I’ve been doing electronic music instruments for a couple years, for me and for others. They range from simple launchpads to weird ribbon guitar light synths. Here are a couple of the ones that I’ve built.

For full tutorials and a complete course on how to build any MIDI Controller visit:


The Theremidi uses two infrared distance sensors, instead of the capacitive antenas, and can track the position of your hands in the air. This position is then converted into MIDI notes, or pitch bend – right hand, or MIDI CC – left hand.
There’s also an OLED display and some buttons that allow you to change octave, transpose, MIDI channel, and switch between scales and pitch bend!

Fliper RGB

The Fliper RGB is a DIY RGB arcade launchpad, great for clip launching, finger drumming, etc. It was built using the Arduino platform, potentiometers, arcade buttons and addressable LEDs that lit up according to the incoming MIDI messages. Totally open-source. ​

XT Synth

The XT Synth is a mix of guitar, violin and midi controller. My inspiration was to make an instrument that could be played like a guitar, with the expression of a violin, with the sounds of a synthesizer. The neck has 4 soft potentiometers that can be played similar to an string instrument. They can be tuned however the player wants. Because instead of strings it has soft pots, the instrument is not tempered, like a violin, allowing vibratos, portamentos, and microtones. The XT Synth was a finalist at the Guthman New Musical Instrument Competition 2018.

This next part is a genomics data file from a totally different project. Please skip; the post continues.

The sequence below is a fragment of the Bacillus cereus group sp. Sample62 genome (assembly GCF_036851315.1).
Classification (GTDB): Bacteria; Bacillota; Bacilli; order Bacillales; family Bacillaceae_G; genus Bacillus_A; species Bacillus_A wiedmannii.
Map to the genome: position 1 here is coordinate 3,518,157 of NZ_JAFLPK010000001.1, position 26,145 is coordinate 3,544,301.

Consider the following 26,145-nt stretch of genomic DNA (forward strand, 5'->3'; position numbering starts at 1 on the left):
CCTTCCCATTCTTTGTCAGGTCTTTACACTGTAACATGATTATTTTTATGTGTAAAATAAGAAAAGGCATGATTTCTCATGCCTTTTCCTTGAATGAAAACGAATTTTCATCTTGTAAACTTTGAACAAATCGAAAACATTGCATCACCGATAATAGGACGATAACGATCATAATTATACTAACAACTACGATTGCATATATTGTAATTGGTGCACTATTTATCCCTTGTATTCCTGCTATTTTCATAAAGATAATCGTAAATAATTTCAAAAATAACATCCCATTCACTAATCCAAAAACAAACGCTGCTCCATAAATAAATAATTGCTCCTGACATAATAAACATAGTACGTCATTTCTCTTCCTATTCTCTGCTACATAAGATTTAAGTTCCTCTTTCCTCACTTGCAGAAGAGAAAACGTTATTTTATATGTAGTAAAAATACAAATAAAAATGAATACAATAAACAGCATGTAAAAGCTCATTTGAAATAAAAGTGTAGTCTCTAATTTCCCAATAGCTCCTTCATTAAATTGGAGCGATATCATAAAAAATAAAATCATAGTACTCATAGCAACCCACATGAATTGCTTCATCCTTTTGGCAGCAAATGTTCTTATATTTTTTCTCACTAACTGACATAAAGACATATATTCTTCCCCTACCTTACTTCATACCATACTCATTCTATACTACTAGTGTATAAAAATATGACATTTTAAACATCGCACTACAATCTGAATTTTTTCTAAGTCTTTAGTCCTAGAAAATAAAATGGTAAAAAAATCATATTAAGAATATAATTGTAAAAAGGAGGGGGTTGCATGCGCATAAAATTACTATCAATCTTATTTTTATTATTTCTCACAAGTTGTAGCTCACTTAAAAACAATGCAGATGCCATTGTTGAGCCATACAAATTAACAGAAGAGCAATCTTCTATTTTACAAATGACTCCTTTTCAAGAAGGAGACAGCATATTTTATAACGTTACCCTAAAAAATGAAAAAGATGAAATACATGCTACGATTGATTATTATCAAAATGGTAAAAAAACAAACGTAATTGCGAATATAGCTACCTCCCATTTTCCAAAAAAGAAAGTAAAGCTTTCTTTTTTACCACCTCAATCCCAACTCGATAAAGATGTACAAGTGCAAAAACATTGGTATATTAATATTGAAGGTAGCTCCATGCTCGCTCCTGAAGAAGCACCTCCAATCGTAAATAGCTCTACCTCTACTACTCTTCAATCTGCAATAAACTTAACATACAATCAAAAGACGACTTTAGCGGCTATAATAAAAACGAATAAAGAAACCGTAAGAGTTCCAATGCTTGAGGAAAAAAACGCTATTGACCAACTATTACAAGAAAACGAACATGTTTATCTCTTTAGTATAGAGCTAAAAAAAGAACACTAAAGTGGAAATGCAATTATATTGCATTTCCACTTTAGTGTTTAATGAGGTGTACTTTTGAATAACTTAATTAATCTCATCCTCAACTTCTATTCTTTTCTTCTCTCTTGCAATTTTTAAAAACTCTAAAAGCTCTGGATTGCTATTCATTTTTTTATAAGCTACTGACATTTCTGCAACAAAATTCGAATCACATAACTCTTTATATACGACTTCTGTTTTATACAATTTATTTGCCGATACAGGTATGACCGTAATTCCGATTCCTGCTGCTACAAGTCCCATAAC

The Minimoog is the most iconic analogue synthesizer of all times, with great plugin versions like the Arturia Mini V and the Moog’s Minimoog iPad app. I always wanted to have better control over my synths and I thought that building a MIDI controller with the layout of the Minimoog was the best way to go. Although it is based on the Minimoog, it can be used with any virtual synth, like Massive, Omnisphere, Sylenth, etc. This MIDI controller was made using an Arduino Pro Micro, and two multiplexers, besides the potentiometers and toggle switches. Totally open-source


The Traktorino is a powerful low-cost DIY MIDI Controller. It is based in the Arduino platform and it comes in DIY kit, or assembled. In its core, there’s a shield that connects to an Arduino Uno, which uses open-source code, making it totally hackable. The Traktorino is a MIDI class compliant device, designed for controlling Traktor. It has several features and custom made mappings, so you can take the most of the software. However, it can do much more than that. The Traktorino can control any software that accepts MIDI, like Ableton Live, Serato, FL Studio, Logic, etc.

Fliper DJ

The Fliper DJ is a MIDI controller which is based in the Arduino platform. It contains 16 arcade buttons, 7 rotary potentiometers and 3 slider potentiometers. One of the potentiometers allows you to change the midi channel of the buttons, making it possible to have four banks of buttons, 16×4. The Fliper DJ is a USB-Midi class compliant device, no drivers or converters needed!


The Fliper is a great starter DIY MIDI Controller since it only uses one Arduino and no multiplexers of any sort, only an Arduino Pro Micro, 4 pots and 12 Arcade Buttons!

The Transport

This small guy is great if you just want to have three buttons in your workflow, like play, stop and record, or if you just want to start learning how to build a MIDI controller, without having to commit to a bigger project.

MIDI Programming for the Arduino

Here you’ll find all the examples I use in the series “MIDI Programming for the Arduino”